Legend:

    Potential Campus-RelatedDevelopment

    1-21

    Potential High DensityResidential Area

    Recreation Area

    Open Spaces

    New Parking

    Support Services

    WRT Wallace Roberts & ToddBezek Durst Seiser

    200 600 1000 2000 1/2 Mile 1 MileN

    The Future Campus2002

    An 11 X 17 version of The Future Campus map is included as an insert at the back of this document.

  • 1-4 EXECUTIVE SUMMARY University of Alaska Fairbanks CAMPUS MASTER PLAN

    GOALS

    The goals of the campus master plan are designed to achieve the vision of a well-ordered andattractive campus. The success of one goal may depend upon the success of others. Thesegoals are:

    I. Create an efficient and attractive campus environment conducive to learning

    II. Improve community access to the UAF campus

    III. Make vehicle circulation and parking simple and direct

    IV. Promote safe and efficient travel throughout campus for pedestrians andnon-motorized uses

    V. Highlight natural assets of campus and the unique northern environment

    ACTIONS

    A set of actions was developed that best achieves the goals for the campus. Since the goalsare interrelated, one action can address several goals at once. Furthermore, these actions willhave a much greater impact if they occur concurrently rather than individually. As an ex-ample, completing Tanana Loop is an important action, but it alone cannot make the campusmore accessible to the community or improve the pedestrian environment. Other comple-mentary actionsproviding convenient parking on the perimeter of campus and improvingshuttle service, walkways and signageneed to be undertaken at the same time if the visionof the master plan is to be achieved.

    The following matrix states the specific actions of the master plan and identifies the goals towhich each contributes. The actions are described in detail in Section 8 of the report, andspecific implementation steps and phasing are detailed in Section 9.

  • EXECUTIVE SUMMARY 1-5University of Alaska Fairbanks CAMPUS MASTER PLAN

    GOALS

    I. Create an efficient and attractive campus environment conducive to learning

    II. Improve community access to the UAF campus

    III. Make vehicle circulation and parking simple and direct

    IV. Promote safe and efficient travel throughout campus for pedestrians and non-motorized uses

    V. Highlight natural assets of campus and the unique northern environment

    ACTIONSA1. Concentrate future building sites within the perimeter of Tanana Loop, increasing the density of existing core areas.

    A2. Consolidate related programs in designated buildings to improve program identity and access.

    A3. Design new and retrofitted buildings to contribute to the campus environment, using energy conservation techniques suited to the subarctic climate.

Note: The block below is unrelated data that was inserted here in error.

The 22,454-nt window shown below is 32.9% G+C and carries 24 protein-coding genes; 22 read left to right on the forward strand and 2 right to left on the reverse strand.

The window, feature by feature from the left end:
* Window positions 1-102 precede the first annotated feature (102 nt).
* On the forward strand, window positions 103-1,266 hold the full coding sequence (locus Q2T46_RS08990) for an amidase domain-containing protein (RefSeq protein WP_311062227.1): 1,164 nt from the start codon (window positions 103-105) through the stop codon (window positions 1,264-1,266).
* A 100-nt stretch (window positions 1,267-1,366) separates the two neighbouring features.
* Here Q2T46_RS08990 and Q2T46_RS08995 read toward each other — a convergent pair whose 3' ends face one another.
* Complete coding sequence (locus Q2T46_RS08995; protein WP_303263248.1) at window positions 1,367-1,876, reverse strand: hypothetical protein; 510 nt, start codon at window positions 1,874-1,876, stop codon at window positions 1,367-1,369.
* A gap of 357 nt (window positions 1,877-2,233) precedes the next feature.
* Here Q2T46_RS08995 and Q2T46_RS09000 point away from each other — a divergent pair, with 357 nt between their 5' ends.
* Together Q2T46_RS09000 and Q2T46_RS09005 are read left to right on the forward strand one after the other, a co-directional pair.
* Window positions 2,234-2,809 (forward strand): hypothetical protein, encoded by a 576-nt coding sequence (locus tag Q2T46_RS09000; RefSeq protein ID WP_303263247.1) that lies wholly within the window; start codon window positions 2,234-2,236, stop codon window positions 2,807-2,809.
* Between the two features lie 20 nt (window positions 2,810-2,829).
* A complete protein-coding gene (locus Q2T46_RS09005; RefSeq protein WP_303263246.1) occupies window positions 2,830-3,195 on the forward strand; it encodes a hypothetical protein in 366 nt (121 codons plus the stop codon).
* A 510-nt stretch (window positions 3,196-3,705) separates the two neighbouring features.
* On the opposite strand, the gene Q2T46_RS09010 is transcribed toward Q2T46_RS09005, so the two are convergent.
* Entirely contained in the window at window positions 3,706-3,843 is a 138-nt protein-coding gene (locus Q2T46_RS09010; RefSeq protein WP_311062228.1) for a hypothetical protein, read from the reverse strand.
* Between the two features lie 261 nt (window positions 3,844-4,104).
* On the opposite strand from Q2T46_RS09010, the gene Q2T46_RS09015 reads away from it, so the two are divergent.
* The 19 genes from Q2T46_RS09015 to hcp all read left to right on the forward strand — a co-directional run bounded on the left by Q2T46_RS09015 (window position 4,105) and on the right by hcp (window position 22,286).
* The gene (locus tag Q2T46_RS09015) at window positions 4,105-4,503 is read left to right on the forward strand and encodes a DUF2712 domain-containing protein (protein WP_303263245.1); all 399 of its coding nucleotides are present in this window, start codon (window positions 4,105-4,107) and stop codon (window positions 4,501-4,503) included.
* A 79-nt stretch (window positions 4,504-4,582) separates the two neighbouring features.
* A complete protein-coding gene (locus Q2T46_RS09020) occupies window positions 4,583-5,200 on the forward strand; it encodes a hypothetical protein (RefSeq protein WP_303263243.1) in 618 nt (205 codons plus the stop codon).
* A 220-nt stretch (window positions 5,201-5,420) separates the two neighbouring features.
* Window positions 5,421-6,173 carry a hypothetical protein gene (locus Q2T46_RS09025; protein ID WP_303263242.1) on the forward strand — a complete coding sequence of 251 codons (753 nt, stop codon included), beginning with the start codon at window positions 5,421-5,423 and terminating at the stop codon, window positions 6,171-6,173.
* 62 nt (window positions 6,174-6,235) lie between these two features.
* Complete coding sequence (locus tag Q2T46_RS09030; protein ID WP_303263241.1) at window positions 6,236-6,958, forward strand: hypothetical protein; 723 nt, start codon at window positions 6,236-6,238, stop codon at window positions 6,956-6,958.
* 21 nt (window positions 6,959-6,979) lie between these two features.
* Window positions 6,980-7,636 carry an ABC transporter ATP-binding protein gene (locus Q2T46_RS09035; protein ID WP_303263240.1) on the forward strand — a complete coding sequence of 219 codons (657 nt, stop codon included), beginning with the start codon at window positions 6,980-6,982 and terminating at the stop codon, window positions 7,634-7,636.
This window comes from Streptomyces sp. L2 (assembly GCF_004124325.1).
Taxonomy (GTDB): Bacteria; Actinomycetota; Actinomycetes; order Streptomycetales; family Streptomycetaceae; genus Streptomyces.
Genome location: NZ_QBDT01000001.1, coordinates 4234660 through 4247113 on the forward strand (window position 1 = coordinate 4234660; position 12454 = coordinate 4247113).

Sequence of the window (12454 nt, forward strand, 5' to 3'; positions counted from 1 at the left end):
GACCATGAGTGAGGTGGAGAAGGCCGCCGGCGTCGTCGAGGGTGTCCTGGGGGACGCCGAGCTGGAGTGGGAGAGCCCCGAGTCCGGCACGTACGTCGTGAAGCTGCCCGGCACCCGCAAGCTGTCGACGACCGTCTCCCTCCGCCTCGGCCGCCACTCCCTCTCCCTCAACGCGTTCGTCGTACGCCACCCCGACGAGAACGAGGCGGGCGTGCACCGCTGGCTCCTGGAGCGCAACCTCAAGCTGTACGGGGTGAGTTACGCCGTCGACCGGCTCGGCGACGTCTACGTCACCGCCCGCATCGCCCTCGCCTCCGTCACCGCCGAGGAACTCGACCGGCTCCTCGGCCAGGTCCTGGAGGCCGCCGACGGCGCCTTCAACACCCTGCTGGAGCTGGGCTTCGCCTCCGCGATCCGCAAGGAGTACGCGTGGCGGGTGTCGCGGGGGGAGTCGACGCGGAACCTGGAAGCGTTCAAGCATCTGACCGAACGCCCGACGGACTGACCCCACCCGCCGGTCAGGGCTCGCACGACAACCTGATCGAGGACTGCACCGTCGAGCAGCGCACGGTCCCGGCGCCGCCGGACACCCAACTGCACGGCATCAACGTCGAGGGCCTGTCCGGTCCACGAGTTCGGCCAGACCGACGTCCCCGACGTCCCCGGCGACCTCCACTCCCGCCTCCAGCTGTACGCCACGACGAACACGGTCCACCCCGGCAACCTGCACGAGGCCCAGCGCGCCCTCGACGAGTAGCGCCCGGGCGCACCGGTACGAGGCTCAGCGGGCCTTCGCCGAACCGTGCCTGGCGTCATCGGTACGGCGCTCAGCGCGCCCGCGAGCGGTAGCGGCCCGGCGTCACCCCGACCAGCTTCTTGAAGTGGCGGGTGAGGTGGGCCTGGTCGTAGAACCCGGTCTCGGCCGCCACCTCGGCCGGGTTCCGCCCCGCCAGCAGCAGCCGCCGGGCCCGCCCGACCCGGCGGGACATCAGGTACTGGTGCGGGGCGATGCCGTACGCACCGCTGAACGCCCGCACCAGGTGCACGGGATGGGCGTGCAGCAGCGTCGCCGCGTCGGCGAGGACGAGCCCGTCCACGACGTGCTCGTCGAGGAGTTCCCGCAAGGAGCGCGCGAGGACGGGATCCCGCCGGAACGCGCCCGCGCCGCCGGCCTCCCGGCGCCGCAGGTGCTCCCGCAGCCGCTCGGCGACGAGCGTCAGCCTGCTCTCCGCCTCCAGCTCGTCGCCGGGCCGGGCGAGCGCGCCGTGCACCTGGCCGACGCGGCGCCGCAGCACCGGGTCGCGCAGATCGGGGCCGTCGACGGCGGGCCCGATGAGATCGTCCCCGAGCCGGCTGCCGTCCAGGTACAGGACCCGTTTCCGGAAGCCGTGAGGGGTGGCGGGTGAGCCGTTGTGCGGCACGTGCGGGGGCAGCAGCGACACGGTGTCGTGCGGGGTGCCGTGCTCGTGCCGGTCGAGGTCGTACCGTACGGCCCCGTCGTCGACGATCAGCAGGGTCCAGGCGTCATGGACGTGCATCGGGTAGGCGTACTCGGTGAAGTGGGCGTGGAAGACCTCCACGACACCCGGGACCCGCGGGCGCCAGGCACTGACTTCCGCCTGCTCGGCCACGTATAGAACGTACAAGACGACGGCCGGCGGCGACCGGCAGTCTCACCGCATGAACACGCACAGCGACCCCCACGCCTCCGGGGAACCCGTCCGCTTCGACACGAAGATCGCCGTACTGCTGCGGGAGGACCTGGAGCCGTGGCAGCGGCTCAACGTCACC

A4. Develop a landscape plan and site design standards that will provide year-round plant diversity and enhance the overall appearance of campus.

    A5. Require landscaping and site enhancements as part of all new construction projects.

    A6. Enhance existing and create new, outdoor gathering areas and plazas.

    A7. Provide lighting throughout campus that maximizes safety, enhances wayfinding and minimizes light pollution.

    A8. Improve and expand housing opportunities for students and faculty.

    A9. Identify and evaluate sites on campus land outside the Tanana Loop perimeter for special function buildings such as a research and development park, public safety, parking, community service and other support functions.

    A10. Build parking garages on campus at designated sites.

    A11. Provide a quick and efficient year-round shuttle bus system throughout campus.

    A12. Complete Tanana Loop.

    A13. Increase parking along the perimeter of campus and subsequently reduce parking in the interior.

    A14. Designate accessible, short-term parking for commuter students, community members and visitors.

    A15. Provide direction and information signs throughout campus that are clear and consistent in theme, location and design.

    A16. Present a unified image in campus roadway and entrance design.

    A17. Ensure that roadway and intersection designs emphasize safety and efficiency.

    A18. Create safe and attractive corridors close to all campus roadways for non-motorized uses.

    A19. Develop Yukon Drive into a safe and appealing environment for pedestrians and non-motorized uses.

    A20. Establish direct connections to the UAF trail system from points throughout campus.

    A21. Make all walkways on campus safe and direct.

    A22. In selected areas, protect scenic views and/or establish stands of trees.

    A23. Preserve the agricultural function and character of the Agricultural and Forestry Experiment Station lands.

    A24. Protect the integrity of the North Campus area for education, research and recreation, including maintaining and promoting the UAF trail system as a significant campus and community asset.

    A25. Use art on campus to highlight special areas and enhance the overall surroundings.